to the Eucharist. Is it really Jesus and is He present there? I think, after some pretty honest searching, I've come to a
few dead ends that I am not going to be able to bridge by getting more information. It will just require a little more faith
on my part, and it is not there yet.
DW: Regardless of where your path is leading you, your music has become a bridge
for ecumenical discussion. Have you had any thoughts about furthering your role in some of this ecumenical discussion?
RM: I just co-wrote a musical based on the life of Francis of Assisi except now he is a 19th century cowboy instead of
a 12 century saint. We went to St. Timothy's congregation in Phoenix and played it there. About half the cast was Protestant
and half the cast was Catholic. We found that, after a few nights of rehearsal, people began to ask each other about their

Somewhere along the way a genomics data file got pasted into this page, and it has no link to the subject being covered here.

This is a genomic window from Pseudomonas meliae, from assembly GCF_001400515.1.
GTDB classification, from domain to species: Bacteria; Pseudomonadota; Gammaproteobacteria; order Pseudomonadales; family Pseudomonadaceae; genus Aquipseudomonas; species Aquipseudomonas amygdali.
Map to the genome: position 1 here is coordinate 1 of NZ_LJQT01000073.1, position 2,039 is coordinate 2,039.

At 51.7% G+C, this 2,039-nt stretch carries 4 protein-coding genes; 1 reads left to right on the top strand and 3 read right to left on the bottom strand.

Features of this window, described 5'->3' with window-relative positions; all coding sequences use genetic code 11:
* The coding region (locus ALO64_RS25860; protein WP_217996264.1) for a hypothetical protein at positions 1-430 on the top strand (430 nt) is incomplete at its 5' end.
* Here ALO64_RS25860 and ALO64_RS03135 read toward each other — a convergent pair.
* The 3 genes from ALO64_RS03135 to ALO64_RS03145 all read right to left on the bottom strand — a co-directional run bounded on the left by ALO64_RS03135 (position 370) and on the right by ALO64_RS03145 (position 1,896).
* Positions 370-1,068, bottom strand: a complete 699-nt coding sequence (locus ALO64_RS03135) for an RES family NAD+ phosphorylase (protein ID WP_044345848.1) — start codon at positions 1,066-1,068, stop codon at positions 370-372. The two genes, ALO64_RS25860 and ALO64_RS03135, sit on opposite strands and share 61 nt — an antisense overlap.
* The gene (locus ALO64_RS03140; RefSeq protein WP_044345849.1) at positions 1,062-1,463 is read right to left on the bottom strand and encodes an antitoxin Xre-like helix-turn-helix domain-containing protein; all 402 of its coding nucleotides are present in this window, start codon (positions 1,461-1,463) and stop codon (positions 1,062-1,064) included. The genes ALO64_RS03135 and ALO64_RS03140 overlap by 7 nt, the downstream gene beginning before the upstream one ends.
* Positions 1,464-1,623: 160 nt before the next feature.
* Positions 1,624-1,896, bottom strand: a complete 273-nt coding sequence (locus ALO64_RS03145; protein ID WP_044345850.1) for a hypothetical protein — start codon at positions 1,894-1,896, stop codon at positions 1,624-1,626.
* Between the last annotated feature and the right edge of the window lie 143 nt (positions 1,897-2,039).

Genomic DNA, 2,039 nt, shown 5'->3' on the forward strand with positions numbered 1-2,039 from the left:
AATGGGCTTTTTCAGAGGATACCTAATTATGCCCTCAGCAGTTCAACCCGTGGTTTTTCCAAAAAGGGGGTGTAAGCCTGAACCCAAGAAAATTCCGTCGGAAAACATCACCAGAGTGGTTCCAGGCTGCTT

beliefs. It really opened up a lot of great discussion. I think that a lot of Protestants think that Pentecost happened and
then the church disappeared until the Reformation. So there is this long span of time when there was no church. That can't
be if Jesus was telling the truth.
If you have any problems, contact me. But I'd say, rather than that SOME
Catholics are Christian but that some Catholics AREN'T Christian . . . and I mean real Catholics, not people who equate themselves
with being Catholic just because they got baptised in a Catholic Church or their family's ancestry is Catholic. And I'd say,
also, that SOME Baptists, Anglicans, Pentecostals, Methodists, Lutherans, aren't Christians either. And anybody who runs around
saying that someone who has mixed-theology isn't a Christian has some real issues he/she needs to pray about. As long as you
believe that Jesus is the Son of God, Saviour of all, and you have asked Him to live in you, then you are a Christian.